It seems the simplest of props: footprints are painted on the floor, a baseball bat is suspended by wires, home plate is just below. On the wall looms a life-size photograph of Jackie Robinson.
You, the visitor, put your feet in Robinson's footsteps and step up to the plate. You grasp the bat. Suddenly, the roar of the crowd materializes all around you, surging in intensity.
The noise becomes impossible, and you are somehow awesomely alone in front of thousands. Soon a pitcher will hurl a rock-hard sphere toward you at 90 miles an hour. This is enough, but the challenge is more than this.
You are Jackie Robinson, the first and only black man to play big-league baseball, and being crippled by a pitch in these pre-batting helmet days is not your only worry. Suddenly, a voice rises from the multitude, menacing and distinct. "Hey there, big boy," it growls ominously. "What you doin' out there on a white man's field?"
The effect is one of total involvement in a chapter of Brooklyn, N.Y., history that has been told again and again. The Brooklyn Historical Society is celebrating the 40th anniversary of the Brooklyn Dodgers' single World Series triumph in 1955 with an exhibition called "Play Ball!" that aims to allow the young to experience long-ago emotions.
At the same time, the old are asked to write their own histories and interpretations in ways that then become part of the ever-changing exhibition.
"I saw Sandy Koufax pitch his first game, which I think he won, and after the game I saw him walking outside the ball park," wrote Rod Kennedy, who visited the exhibition. "I had an autograph book with many famous signatures in it, and when I asked him to sign it, he turned to the page with Babe Ruth's and Lou Gehrig's autographs on it and he said, 'I'll sign here.' "
Of the championship celebration, Leah Wolin, another visitor, wrote that she and her husband were caught in the excitement, and "walked along Flatbush until we reached the stadium and there put our hands on the place of Brooklyn's victory. It was, I'm almost sorry to say, a celebration worthy of the end of World War II," she added.
The intended message is simple: History, the kind that matters, is never over. This lesson will be repeated in other exhibitions planned at the society, ranging from life for Chinese immigrants in the Sunset Park section of Brooklyn to the changing nature of the Brooklyn workplace.
Not only are the Dodgers the borough's biggest cliche, but focusing on "dem bums" amounts to wallowing, perhaps even glorifying, in the past as well.
"There's an implicit message in the good old days stuff that isn't so great," said Leslie Bedford, the society's deputy director for programs who was recently hired to develop the new exhibition strategy. "Too bad you weren't here when things were good."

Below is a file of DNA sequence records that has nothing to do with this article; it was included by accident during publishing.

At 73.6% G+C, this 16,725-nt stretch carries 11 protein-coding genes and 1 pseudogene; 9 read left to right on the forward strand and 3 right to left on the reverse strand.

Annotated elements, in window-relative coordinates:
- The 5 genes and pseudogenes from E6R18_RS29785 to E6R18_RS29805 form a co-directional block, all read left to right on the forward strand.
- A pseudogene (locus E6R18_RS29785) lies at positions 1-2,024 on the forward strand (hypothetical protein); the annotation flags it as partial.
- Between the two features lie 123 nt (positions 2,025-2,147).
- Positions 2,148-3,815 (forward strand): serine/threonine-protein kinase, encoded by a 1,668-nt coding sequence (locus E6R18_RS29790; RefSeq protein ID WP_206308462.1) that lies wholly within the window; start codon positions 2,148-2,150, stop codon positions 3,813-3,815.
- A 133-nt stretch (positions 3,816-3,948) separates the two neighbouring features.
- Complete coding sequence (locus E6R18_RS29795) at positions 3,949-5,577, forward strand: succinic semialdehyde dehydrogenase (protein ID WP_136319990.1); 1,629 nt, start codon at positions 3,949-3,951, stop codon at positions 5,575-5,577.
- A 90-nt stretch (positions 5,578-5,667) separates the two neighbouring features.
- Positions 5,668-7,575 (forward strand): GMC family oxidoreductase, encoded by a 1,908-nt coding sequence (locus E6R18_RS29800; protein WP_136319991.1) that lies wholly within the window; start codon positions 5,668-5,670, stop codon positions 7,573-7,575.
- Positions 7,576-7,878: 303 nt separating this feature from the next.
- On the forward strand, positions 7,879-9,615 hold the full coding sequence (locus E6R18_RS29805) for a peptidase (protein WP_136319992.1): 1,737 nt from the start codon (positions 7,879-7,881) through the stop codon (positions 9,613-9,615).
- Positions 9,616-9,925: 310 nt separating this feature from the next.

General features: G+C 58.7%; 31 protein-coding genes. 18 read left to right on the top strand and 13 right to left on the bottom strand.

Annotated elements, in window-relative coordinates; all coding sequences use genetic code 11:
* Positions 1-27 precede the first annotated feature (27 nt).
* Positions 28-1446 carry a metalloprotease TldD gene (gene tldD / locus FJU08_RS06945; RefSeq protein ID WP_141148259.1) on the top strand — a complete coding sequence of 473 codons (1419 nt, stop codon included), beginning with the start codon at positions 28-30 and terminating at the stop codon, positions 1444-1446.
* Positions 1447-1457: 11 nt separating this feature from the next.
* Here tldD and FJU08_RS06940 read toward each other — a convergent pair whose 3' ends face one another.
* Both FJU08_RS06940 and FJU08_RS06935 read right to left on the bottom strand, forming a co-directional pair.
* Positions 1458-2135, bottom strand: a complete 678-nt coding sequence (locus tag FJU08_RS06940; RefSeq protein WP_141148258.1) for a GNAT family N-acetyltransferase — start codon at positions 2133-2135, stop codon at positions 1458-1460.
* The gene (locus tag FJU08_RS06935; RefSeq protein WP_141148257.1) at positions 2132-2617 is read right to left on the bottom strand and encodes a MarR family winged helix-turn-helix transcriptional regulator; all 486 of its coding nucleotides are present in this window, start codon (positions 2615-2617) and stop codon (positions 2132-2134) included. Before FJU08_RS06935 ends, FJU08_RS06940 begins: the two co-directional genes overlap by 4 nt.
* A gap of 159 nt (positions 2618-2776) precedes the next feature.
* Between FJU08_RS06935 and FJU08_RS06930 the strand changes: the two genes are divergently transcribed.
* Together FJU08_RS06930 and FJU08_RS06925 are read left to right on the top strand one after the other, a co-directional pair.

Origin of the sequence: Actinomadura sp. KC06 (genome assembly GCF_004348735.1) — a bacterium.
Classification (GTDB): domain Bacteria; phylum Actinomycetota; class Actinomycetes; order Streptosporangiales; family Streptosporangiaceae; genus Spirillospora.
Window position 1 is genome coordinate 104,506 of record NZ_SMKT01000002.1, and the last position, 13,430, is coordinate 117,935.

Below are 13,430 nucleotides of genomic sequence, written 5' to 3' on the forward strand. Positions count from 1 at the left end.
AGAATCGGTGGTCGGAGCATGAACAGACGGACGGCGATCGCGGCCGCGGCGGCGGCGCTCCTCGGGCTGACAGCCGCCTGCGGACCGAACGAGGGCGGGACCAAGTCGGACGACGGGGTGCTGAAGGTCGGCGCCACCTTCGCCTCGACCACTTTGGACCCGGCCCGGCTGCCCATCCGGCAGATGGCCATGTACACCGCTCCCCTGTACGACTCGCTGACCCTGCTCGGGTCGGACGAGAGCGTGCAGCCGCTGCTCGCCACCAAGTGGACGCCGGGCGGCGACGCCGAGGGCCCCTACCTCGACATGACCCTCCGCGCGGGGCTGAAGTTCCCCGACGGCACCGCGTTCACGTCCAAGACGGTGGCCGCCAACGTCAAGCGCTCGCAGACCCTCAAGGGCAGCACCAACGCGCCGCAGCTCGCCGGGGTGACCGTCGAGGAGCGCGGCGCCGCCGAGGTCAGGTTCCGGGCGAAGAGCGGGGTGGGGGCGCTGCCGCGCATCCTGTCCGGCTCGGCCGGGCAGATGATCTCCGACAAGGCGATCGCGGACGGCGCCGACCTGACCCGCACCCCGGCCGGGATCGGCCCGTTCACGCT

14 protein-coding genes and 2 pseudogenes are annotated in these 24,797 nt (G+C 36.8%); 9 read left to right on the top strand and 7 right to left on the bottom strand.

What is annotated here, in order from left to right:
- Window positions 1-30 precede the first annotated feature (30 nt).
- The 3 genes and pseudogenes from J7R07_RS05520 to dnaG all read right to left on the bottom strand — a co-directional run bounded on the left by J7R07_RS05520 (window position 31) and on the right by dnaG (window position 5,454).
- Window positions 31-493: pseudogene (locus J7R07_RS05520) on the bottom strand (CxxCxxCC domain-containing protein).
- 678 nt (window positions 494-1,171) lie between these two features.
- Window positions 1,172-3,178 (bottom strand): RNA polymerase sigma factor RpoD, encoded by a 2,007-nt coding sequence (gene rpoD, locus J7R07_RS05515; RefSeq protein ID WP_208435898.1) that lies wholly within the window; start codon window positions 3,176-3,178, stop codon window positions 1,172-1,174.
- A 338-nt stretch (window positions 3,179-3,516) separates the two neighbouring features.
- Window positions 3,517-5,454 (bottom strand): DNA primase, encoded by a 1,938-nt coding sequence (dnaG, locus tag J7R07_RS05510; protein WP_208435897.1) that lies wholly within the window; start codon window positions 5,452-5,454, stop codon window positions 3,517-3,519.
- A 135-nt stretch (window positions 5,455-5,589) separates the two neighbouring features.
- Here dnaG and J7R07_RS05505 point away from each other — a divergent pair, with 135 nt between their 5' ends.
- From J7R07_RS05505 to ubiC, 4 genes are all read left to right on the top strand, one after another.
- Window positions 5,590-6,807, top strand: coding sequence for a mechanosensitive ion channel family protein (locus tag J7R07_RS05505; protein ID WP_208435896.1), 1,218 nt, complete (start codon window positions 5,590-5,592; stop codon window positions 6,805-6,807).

But Ms. Bedford, who was the chief exhibitions' researcher at the Children's Museum of Boston, ultimately decided that the very familiarity of the Dodgers made them a good focus for her approach, which seeks to make people see new things and old things in new ways.
Brooklyn is a place where people remember (or say they remember) Dodger players stopping by luncheonettes for ice cream after games. It is a place where people in Bedford-Stuyvesant say they remember leaning out of windows to cheer Jackie Robinson on game days.
And incontrovertibly, there is no insult in the modern history of the borough -- not the degradation of Coney Island, not the collapse of industries from brewing to shipbuilding, not anything -- that remotely rivals the indignity of losing the Dodgers after the 1957 season.
So Ms. Bedford starts with the most familiar memories, ones already well mined by the elegant institution at 128 Pierrepont St. in Brooklyn Heights, whose greatest treasure is its second-floor library.
The museum's permanent pieces on the first floor are also enticing: Already on display are such items as the "Official Crying Towel of the Dodger Sym-Phony of 1955," a group of five musical fans who serenaded umpires with "Three Blind Mice" and accompanied opposing pitchers on and off the field with hearty renditions of "The Worms Crawl In, the Worms Crawl Out." There is also an original seat from Ebbets Field.
These items find a comfortable niche in a permanent collection ranging from artifacts from the Navy Yard to Coney Island wax museums. The most charming is the original set from "The Honeymooners," supposedly in a mythical Bensonhurst, looking so very small and bare-bones, a relic from that ancient era when Madison Avenue did not require most sitcoms to be upscale.
These permanent exhibitions occupy 4,000 feet of the museum, with just 600 feet for such changing shows as the one on the Dodgers. Plans call for this ratio to be nearly reversed after the museum space is closed in the spring of 1997 for a year of remodeling.